FontReach was born out of a lack of information on font usage. In trying to choose a font for a project, a factor I consider is how 'trendy' it is, or how often it is seen on the web. Until the release of FontReach, we could not assess the popularity of a particular font on the web.
FontReach's CSS Isometric loader (using this site's colors)
FontReach crawls the top million websites (based on Alexa), and surfaces data about font usage across the web. It allows us to answer questions like, How many sites use Proxima Nova? What is it’s rank? I can now say that Proxima is ranked as the 26th most utilized webfont; over 22,000 sites in the top million, most notably Instagram, Buzzfeed, and Flickr, use it.
UpdateFeb 23 - FontReach API was updated in February, 2016. In the three months since I launched FontReach, Proxima Nova is now ranked 25th most utilized webfont and over 31,470 sites in the top million. That is a 57% increase in usage over three months!
Having this type of data helps designers make more informed font decisions, but also allows us to follow font usage trends on the web. If Hoefler & Co were to release a new typeface, we can accurately track its adoption over the course of time.
FontReach is simple. Users are presented with a simple UI composed of input, directions, and one-click access to top fonts — This is the bare minimum that allows a user to start consuming data in seconds. Copy is concise and without distraction. The simple nature invites continued browsing.
Searching can be fun. When a user types in a query, we assume that they are ready to submit their request after an 800ms period of inactivity (throttled query). In other words, if a user types in ‘Pro’ and stops for a split second, the query is submitted, and continuous, ongoing modification of the search query is allowed. The user can complete their query at their own pace, while results are updated on pause. It is surprisingly fun and rewarding.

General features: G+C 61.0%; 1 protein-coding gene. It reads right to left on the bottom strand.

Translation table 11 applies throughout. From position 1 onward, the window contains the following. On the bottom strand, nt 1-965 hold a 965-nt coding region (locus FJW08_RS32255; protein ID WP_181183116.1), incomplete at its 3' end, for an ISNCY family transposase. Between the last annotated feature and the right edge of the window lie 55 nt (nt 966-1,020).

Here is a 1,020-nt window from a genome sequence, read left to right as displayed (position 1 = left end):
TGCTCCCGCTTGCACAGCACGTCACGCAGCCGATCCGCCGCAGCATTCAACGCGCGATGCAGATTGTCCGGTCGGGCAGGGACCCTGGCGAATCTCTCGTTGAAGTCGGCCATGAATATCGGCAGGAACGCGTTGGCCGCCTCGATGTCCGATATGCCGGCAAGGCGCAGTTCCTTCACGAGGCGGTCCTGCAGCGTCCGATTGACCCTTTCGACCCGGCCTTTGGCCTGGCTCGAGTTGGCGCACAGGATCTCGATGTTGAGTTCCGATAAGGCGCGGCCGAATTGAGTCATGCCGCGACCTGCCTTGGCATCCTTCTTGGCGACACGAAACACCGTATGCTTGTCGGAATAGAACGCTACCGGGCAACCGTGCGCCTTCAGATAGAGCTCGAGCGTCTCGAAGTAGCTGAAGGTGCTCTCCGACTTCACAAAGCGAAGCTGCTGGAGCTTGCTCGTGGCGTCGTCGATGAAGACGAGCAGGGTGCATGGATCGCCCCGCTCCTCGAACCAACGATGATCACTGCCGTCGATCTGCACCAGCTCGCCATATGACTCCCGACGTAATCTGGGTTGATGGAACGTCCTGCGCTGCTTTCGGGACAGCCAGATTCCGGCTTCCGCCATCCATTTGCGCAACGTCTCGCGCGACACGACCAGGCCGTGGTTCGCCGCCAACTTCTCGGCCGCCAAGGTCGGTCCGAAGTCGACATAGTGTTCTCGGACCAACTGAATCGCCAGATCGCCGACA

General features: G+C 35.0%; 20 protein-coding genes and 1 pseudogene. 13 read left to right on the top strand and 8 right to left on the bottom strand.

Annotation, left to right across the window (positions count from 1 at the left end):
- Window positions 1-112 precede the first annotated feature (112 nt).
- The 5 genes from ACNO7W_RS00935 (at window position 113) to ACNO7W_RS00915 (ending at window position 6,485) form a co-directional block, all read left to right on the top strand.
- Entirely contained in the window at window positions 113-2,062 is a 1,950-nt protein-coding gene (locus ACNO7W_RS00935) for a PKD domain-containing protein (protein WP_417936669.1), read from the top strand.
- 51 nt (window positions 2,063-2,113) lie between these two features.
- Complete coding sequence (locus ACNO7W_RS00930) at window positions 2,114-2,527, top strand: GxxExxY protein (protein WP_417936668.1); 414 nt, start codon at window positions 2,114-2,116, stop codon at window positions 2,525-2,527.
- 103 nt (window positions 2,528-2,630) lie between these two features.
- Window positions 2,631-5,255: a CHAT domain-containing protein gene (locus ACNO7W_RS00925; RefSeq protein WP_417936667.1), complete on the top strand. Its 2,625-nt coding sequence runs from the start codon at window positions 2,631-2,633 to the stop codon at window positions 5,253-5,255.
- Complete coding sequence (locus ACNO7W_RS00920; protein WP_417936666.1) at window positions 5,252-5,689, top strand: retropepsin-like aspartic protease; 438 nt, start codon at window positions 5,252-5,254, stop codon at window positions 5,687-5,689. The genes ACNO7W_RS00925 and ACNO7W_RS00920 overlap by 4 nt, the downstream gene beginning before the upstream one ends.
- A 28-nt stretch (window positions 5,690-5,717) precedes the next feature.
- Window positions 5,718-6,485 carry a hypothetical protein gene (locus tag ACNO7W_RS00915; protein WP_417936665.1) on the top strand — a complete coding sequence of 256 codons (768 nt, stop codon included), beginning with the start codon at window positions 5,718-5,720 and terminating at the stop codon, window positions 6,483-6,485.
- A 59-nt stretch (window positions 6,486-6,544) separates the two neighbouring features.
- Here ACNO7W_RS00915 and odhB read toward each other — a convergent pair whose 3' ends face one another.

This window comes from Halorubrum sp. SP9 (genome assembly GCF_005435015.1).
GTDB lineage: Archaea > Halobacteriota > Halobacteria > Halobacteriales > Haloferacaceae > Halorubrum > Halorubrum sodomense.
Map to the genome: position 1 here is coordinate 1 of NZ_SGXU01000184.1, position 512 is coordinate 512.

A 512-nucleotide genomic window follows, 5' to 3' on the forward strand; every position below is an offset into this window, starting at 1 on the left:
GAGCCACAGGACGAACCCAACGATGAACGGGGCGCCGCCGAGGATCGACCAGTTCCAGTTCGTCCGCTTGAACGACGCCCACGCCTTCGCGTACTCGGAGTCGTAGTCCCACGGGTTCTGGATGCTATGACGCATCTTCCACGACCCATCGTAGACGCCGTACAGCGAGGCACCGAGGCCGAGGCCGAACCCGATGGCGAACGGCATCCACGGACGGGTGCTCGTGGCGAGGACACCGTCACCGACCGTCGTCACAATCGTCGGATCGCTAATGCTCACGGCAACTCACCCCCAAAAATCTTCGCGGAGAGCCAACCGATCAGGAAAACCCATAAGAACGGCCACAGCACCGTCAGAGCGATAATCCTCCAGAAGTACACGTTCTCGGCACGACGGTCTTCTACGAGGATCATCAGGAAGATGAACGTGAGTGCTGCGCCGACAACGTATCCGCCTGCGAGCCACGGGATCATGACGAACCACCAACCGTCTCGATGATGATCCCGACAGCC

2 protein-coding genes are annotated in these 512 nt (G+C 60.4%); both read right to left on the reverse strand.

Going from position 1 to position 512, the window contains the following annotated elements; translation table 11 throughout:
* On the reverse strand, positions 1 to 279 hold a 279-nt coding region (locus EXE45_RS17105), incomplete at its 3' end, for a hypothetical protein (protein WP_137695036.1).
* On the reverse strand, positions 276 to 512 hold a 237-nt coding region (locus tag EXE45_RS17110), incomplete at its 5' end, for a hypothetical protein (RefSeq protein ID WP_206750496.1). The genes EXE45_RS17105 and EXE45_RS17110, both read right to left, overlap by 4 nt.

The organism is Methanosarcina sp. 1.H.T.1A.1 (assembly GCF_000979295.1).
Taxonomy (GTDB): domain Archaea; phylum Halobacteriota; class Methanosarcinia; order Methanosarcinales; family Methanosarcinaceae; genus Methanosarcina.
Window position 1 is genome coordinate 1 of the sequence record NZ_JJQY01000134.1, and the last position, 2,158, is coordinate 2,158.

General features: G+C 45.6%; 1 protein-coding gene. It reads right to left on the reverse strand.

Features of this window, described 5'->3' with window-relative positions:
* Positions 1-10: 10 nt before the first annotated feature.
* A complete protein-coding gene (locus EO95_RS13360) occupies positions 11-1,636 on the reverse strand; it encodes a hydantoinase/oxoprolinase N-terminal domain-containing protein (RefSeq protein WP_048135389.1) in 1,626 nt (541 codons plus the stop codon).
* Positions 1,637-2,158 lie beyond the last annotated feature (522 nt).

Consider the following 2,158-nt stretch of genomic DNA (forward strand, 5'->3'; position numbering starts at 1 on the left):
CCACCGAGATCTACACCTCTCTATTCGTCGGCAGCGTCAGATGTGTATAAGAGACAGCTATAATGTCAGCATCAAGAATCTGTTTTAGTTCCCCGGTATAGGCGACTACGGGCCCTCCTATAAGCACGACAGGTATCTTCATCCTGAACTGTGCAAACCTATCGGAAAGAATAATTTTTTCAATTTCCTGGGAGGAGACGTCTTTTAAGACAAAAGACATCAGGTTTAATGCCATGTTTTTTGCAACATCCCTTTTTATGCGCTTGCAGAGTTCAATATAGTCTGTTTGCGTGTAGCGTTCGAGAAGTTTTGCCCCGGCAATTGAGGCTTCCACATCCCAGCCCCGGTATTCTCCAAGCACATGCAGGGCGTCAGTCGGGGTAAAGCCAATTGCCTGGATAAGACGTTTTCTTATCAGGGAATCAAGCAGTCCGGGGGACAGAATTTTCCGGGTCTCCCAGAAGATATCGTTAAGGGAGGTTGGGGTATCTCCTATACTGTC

Fontreach is colorful. Part of FontReach’s appeal is its use of gradients. Every time a font is viewed, two panels with different gradients crossfade into one another. The gradients are randomly generated based on an array of colors I curate.
FontReach Gradient Swatches
FontReach is an infinite experience. If a user has nowhere to go, they generally leave. While FontReach is a simple search tool, it invites exploration through continuous querying. For example, a user comes to FontReach with the goal of identifying usage for the font ‘Helvetica Neue.’ After seeing the list of domains that utilize it, the user clicks on a domain to see the complete stack of fonts it uses. This leads to additional insights. Keyboard controls also invite continued browsing. Creating experiences that encourage continued browsing leads to a highly enjoyable, almost addictive experience.
FontReach is a Domain Explorer
Along with exploring font usage, it becomes quite interesting to see which fonts different brands are using. In some cases, it is shocking to see the quantity of fonts loaded on certain sites. The FontReach domain interface allows for quick toggling of domains to explore brand usage.
Without delving too deeply into the technical details of FontReach, certain features should be understood. In the world of web colors, red is red and blue is blue– there is no variance in how colors are referenced. This is far from the truth when referencing fonts on the web. When embedding a font with @font-face we can name Proxima Nova ‘Fraggle Rock’ if we wanted to. With web services such as Google Fonts or Typekit, font names tend to vary from one service to the next.
As FontReach crawls the top million sites, it does its very best to look for variation in font names and intelligently combines similar font names into groups. FontReach only looks at the first font in the font-family stack in an effort to provide us with a list of fonts that are truly being used, versus aggregating fallback font data in the process.
The growth of apps and digital products is staggering, and we, designers and developers, are building them. Having certain information at our fingertips can better prepare us in making decisions that shape the web of the future. Be it a library, a font, or other usage information, we should have the tools necessary to identify trends in how we build the modern web.